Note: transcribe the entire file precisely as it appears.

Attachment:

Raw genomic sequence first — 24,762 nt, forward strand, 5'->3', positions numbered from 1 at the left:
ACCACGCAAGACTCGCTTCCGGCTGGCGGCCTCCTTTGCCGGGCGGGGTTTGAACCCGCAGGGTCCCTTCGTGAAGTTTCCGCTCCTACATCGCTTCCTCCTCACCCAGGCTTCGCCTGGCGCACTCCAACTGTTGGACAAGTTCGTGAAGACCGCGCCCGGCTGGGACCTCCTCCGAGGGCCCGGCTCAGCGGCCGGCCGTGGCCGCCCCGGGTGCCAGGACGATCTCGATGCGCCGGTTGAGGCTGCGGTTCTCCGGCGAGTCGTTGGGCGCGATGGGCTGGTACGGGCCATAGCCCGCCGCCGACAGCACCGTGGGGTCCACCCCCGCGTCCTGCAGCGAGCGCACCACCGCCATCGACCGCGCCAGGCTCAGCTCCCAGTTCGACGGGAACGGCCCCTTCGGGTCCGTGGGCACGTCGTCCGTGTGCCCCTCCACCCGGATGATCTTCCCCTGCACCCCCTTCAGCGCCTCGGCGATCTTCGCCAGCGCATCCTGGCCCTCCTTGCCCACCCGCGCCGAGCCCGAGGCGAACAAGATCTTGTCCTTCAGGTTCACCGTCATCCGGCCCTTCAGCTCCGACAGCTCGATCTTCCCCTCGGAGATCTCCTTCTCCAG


Raw genomic sequence first — 24,762 nt, forward strand, 5'->3', positions numbered from 1 at the left:
ACCACGCAAGACTCGCTTCCGGCTGGCGGCCTCCTTTGCCGGGCGGGGTTTGAACCCGCAGGGTCCCTTCGTGAAGTTTCCGCTCCTACATCGCTTCCTCCTCACCCAGGCTTCGCCTGGCGCACTCCAACTGTTGGACAAGTTCGTGAAGACCGCGCCCGGCTGGGACCTCCTCCGAGGGCCCGGCTCAGCGGCCGGCCGTGGCCGCCCCGGGTGCCAGGACGATCTCGATGCGCCGGTTGAGGCTGCGGTTCTCCGGCGAGTCGTTGGGCGCGATGGGCTGGTACGGGCCATAGCCCGCCGCCGACAGCACCGTGGGGTCCACCCCCGCGTCCTGCAGCGAGCGCACCACCGCCATCGACCGCGCCAGGCTCAGCTCCCAGTTCGACGGGAACGGCCCCTTCGGGTCCGTGGGCACGTCGTCCGTGTGCCCCTCCACCCGGATGATCTTCCCCTGCACCCCCTTCAGCGCCTCGGCGATCTTCGCCAGCGCATCCTGGCCCTCCTTGCCCACCCGCGCCGAGCCCGAGGCGAACAAGATCTTGTCCTTCAGGTTCACCGTCATCCGGCCCTTCAGCTCCGACAGCTCGATCTTCCCCTCGGAGATCTCCTTCTCCAG